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Severe flash floods in northern Turkey's kills seven people

Flash floods in Turkey washed away roads and buildings over the weekend.
Flash floods in Turkey washed away roads and buildings over the weekend. Copyright AP/AP
Copyright AP/AP
By Euronews with AP
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A massive search and rescue operation is underway in Turkey's Black sea region after flooding washed away roads and buildings.


The death toll caused by severe flash floods in northern Turkey's Black Sea region rose to seven on Monday, officials said as the search for at least nine other missing people continues.

Helicopters circled over the town of Dereli and the surrounding area with a search and rescue mission underway.

The flooding, which started on Saturday, was caused by heavy rain which dragged away vehicles and debris. At least 17 buildings were destroyed and more than 360 have been damaged, according to officials.

The severe flooding was caused by unprecedented rainfall.AP/AP

Interior Minister Suleyman Soylu, who is overseeing the rescue operation, said one more body was recovered on Monday.

Turkey's private DHA news agency said the victim was a police officer who was riding inside a vehicle that was swept away and fell into a ravine while heading to the disaster area.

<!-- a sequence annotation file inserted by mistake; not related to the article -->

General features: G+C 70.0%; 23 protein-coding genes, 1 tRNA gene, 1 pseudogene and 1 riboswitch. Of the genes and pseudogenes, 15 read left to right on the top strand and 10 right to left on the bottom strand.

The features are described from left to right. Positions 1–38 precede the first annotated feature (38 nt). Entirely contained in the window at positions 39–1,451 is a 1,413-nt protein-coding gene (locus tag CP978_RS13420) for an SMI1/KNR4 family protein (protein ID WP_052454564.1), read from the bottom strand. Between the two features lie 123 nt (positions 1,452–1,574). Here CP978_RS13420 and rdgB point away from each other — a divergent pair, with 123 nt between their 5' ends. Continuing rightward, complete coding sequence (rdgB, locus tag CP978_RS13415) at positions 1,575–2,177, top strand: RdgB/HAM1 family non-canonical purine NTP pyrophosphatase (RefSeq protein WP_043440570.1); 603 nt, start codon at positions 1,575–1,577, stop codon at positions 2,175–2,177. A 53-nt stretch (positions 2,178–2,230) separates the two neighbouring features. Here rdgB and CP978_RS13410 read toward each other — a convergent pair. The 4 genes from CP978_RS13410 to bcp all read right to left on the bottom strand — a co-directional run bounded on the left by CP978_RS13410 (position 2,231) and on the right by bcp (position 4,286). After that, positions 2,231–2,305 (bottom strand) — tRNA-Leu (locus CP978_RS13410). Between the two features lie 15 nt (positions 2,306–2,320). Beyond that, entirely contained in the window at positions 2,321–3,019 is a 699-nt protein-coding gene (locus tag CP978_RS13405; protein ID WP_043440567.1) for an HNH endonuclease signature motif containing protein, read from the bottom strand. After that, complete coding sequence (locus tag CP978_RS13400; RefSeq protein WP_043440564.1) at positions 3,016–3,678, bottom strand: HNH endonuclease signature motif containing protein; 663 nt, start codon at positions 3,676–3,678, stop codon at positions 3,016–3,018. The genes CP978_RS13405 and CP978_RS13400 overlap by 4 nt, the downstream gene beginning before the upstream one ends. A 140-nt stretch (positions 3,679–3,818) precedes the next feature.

Two other police officers who were also in the vehicle also died and two other officers and the operator of a mechanical digger are among those reported missing.

Rescue workers cleared the mud and debris in Dereli, which is located 20 kilometres inland from the Black Sea in Giresun province.

On Sunday, President Recep Tayyip Erdoğan said the floods had spread to surrounding provinces, with injuries reported in Rize and Trabzon.

“God willing, we will overcome the damage and destruction here rapidly,” he said.

Emergency workers are trying to rescue the dozens of missing people.AP/AP

The amount of rainfall over the weekend was higher than the region’s total monthly average for August, said Turkey's agriculture and forestry minister Bekir Pakdemirli.

The Black Sea region's population is usually higher during the summer season and many seasonal workers travel to the area to harvest tea and hazelnuts and live in fragile camps.

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